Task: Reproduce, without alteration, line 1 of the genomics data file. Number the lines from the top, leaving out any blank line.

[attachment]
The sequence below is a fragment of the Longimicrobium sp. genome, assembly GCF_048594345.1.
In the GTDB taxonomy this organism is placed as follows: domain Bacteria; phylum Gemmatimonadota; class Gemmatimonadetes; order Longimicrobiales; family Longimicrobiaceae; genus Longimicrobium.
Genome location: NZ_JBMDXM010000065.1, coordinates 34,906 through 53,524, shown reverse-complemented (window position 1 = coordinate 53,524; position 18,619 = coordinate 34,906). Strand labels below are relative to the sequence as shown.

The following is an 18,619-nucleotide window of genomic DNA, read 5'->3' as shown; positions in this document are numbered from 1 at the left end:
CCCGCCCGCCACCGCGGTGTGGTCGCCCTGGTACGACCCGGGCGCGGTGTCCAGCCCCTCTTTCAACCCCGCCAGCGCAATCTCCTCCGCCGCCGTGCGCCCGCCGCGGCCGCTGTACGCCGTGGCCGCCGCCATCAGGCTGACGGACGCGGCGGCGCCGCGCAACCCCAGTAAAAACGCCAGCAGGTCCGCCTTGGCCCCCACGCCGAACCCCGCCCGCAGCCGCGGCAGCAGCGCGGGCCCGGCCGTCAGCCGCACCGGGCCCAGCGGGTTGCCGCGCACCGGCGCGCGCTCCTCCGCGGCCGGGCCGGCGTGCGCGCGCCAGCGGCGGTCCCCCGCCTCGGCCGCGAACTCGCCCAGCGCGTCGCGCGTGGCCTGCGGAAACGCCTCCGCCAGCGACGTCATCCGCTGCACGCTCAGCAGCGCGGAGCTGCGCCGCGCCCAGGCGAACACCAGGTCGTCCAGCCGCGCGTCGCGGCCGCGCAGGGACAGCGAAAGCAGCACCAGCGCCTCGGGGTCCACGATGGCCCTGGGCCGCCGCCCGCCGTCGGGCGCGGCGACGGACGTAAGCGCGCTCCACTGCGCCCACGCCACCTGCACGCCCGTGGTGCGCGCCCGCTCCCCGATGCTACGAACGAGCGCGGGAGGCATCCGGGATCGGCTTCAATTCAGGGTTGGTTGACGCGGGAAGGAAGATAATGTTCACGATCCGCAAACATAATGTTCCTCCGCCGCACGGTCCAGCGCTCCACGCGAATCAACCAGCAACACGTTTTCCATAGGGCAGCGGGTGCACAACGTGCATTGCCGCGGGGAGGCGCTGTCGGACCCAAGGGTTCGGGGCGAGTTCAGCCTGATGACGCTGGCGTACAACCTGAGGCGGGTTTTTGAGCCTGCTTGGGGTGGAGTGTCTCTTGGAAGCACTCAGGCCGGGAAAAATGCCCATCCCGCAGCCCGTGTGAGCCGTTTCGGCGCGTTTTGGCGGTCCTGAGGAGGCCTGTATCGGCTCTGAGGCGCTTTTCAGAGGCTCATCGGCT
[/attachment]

The sequence below is a fragment of the Longimicrobium sp. genome, assembly GCF_048594345.1.